Carter Beck

The Consolidated Appropriations Act (CAA) of 2021 included several new or revised health care provisions applicable to group health plans.  Some have posited that the changes/revisions are the most comprehensive single piece of legislation to impact group health plans since the enactment of the Affordable Care Act (ACA).  By way of background, the CAA was signed into law on December 27, 2020 and can be found at text – H.R.133 – 116th Congress (2019-2020): Consolidated Appropriations Act, 2021 | | Library of Congress.  It includes 5 primary areas of compliance change.  Each is briefly discussed below.

Flexible Spending Arrangements

The CAA allows employers the option to allow participants to roll over all unused amounts in their flexible spending accounts (FSAs) from 2020 to 2021 and 2021 to 2022.  FSA plan sponsors may, but are not required, to amend their cafeteria plans to take advantage of these changes.  Additional changes include allowing participants to change the number of their contributions to FSAs prospectively mid-year without regard to any change in status.  Participants may extend their grace period to 12 months after the end of a plan year, for plan years ending in 2020 and 2021.  And, participants who terminated their participation in an FSA during 2020 or 2021 calendar year may continue to receive reimbursement from unused FSA balances through the end of the plan year in which the participation ended. 

Surprise Medical Bills

The CAA included the No Surprises Act, which sought to protect patients from surprise medical bills; these are situations where the patient has little to no control over the provider who provides the care.  The types of providers typically contemplated by the law included out of network ER physicians, radiologists, and pathologists, typically providing care at an in-network facility, and out of network air ambulance providers.  The CAA provides a framework for determining the payment level for these types of providers and the care they provide.  [For more information on this topic, please see (can we put a link to the previous newsletter where my article covers this topic?)]  

Mental Health and Substance Use Disorder Benefits

Plan sponsors that provide mental health and substance use disorder benefits and impose non-quantitative treatment limitations (NQTLs) need to perform and document a comparative analysis of the design and application of the NQTLs.  In addition, plan sponsors must make the analysis available to the DOL, HHS and/or Treasury upon request.  The 3 secretaries were charged with issuing final guidance with respect to the analysis required within 18 months of the bill’s enactment.  Despite the delay in the issuance of final guidance, the CAA permits the 3 agencies to request plans’ analyses as soon as 45 days after enactment.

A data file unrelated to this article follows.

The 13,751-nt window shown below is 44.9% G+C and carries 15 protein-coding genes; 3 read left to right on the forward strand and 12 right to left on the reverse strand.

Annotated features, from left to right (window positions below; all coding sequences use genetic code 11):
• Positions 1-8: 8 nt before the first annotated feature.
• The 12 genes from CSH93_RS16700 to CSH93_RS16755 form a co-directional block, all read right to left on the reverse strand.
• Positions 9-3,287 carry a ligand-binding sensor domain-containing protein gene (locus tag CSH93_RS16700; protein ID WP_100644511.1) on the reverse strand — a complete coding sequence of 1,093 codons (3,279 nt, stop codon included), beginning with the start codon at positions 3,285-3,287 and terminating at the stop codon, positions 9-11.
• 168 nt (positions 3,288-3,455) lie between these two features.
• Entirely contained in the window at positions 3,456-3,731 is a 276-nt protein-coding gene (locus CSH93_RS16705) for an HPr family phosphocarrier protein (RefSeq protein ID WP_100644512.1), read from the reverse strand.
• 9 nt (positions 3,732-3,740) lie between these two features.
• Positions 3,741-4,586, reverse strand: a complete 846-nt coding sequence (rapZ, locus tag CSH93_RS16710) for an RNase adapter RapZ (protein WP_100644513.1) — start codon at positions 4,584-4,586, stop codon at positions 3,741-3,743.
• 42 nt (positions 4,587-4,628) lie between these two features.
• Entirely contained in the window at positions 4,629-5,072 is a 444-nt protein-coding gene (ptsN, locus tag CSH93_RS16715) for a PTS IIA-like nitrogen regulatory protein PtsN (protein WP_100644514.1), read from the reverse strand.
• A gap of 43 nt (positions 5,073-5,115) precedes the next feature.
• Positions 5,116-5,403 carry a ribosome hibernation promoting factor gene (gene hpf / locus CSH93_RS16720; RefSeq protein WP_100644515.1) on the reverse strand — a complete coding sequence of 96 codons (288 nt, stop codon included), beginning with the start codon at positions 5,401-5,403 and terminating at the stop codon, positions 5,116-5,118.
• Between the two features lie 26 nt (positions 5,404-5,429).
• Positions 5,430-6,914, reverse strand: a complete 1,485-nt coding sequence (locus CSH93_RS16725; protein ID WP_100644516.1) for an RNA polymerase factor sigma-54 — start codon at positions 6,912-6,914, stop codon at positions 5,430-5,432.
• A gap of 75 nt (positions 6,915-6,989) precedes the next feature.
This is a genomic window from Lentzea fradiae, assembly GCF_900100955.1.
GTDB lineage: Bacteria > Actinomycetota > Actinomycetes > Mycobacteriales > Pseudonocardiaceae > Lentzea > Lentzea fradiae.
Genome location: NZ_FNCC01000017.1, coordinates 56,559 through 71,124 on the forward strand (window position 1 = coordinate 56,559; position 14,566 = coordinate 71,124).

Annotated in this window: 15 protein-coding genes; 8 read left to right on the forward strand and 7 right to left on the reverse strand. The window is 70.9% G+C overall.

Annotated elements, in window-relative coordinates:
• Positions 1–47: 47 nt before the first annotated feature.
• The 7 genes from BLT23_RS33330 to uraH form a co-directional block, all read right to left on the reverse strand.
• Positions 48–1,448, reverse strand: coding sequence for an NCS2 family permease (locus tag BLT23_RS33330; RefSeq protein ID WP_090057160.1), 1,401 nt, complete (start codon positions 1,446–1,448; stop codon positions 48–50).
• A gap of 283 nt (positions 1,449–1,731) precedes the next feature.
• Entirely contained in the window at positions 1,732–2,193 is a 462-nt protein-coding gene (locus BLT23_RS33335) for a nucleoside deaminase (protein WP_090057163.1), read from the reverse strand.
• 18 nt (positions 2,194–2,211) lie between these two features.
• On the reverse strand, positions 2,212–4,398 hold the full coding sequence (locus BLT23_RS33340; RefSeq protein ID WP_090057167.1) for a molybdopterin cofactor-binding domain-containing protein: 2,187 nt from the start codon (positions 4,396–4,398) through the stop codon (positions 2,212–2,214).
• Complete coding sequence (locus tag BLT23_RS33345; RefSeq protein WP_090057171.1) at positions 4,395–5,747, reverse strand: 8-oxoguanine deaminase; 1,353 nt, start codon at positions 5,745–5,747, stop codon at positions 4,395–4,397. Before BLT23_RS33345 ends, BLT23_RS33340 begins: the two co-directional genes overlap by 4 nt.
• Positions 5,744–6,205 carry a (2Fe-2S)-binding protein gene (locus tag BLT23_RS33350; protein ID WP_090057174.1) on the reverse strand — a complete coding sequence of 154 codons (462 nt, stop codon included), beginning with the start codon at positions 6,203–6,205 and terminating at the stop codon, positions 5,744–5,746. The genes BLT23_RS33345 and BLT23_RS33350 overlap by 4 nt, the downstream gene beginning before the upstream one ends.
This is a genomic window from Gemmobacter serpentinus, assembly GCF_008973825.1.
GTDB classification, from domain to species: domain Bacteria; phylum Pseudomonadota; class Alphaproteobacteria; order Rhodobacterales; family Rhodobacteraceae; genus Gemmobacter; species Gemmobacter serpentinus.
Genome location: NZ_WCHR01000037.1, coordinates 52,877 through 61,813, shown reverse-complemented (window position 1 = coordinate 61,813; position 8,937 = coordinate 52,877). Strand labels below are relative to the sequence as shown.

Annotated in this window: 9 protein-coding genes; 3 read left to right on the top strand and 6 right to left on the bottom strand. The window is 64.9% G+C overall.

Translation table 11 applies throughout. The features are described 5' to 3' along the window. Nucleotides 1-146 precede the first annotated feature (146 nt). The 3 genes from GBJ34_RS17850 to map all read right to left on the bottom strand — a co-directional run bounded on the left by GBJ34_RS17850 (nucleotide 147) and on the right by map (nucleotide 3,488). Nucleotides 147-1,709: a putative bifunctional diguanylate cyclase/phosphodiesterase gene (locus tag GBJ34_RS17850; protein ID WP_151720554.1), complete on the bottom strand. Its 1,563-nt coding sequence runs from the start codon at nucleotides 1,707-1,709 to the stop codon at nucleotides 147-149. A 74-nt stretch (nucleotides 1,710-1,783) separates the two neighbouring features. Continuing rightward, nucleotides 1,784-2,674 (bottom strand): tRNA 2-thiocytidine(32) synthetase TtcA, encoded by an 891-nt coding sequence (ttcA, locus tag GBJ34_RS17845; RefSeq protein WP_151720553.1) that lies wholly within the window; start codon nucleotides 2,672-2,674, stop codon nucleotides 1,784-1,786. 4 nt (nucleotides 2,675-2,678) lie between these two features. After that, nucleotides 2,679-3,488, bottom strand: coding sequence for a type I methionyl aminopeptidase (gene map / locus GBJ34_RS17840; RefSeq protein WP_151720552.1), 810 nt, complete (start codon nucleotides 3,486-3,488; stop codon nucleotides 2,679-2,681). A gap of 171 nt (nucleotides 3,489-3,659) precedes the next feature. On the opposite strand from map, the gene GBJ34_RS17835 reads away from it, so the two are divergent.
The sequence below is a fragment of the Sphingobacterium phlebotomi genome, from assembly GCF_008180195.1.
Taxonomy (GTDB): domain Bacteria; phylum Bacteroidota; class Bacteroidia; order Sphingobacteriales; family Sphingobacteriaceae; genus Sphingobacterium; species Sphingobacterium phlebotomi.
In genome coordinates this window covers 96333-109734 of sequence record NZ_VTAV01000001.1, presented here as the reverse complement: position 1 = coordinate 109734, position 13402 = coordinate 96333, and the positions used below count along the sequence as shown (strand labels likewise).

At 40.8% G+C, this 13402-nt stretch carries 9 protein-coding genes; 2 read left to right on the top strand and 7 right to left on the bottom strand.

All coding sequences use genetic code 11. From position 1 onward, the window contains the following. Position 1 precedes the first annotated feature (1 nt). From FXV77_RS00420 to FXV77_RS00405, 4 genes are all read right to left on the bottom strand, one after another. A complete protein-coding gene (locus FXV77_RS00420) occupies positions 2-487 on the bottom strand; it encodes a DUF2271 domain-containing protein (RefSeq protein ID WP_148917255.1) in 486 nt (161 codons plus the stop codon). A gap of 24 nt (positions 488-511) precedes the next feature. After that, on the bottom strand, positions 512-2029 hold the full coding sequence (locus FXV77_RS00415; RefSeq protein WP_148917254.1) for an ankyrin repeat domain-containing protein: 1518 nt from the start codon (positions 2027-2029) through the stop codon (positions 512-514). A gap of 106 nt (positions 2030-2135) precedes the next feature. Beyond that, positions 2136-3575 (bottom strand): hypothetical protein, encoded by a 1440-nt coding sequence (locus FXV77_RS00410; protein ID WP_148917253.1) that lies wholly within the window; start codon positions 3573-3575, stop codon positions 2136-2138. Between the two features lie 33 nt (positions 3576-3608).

Pharmacy Benefits and Drug Costs

The CAA requires group health plans to provide new reporting to DOL, HHS and Treasury on a variety of transparency topics, including:

  • The number of enrollees by state in which the plan is offered
  • The 50 most often dispensed prescription drugs and the total paid claims for each drug
  • The 50 most expensive prescription drugs paid for by the plan
  • The 50 prescription drugs with the greatest increase of plan expenditure compared to the preceding year
  • The total expenditure for health care services, segregated by hospital care, primary care, specialty care, and prescription drug
  • The impact of rebates, fees and other remunerations paid by drug manufacturers on premiums and out-of-pocket costs

Disclosure of Service Provider Compensation

The final material provision of the CAA discussed herein is the change to certain disclosures required by health plans under ERISA.  Section 408(b) of ERISA requires that any compensation paid to a plan service provider be “reasonable.”  The DOL regulations for that provision, which were issued in 2012, were made only to apply to retirement plans, not health plans.  The CAA has finally closed the loop and adds a new section to 408(b) which requires group health plans to disclose the compensation paid to vendors that provide services to group health plans that are funded with plan assets.  For example, if a group health plan compensates a broker or consultant $1000 or more, the group health plan will be required to make a disclosure. Additionally, the broker or consultant must make certain disclosures to the plan fiduciary that describe the services provided and a description of all compensation (both direct and indirect).  Failure of the broker/consultant to provide this information will deem the services to be “unreasonable” under ERISA.


In the event you have any questions about the CAA and its implications on your group health plan, please contact your Stall Legal attorney for additional information or direction.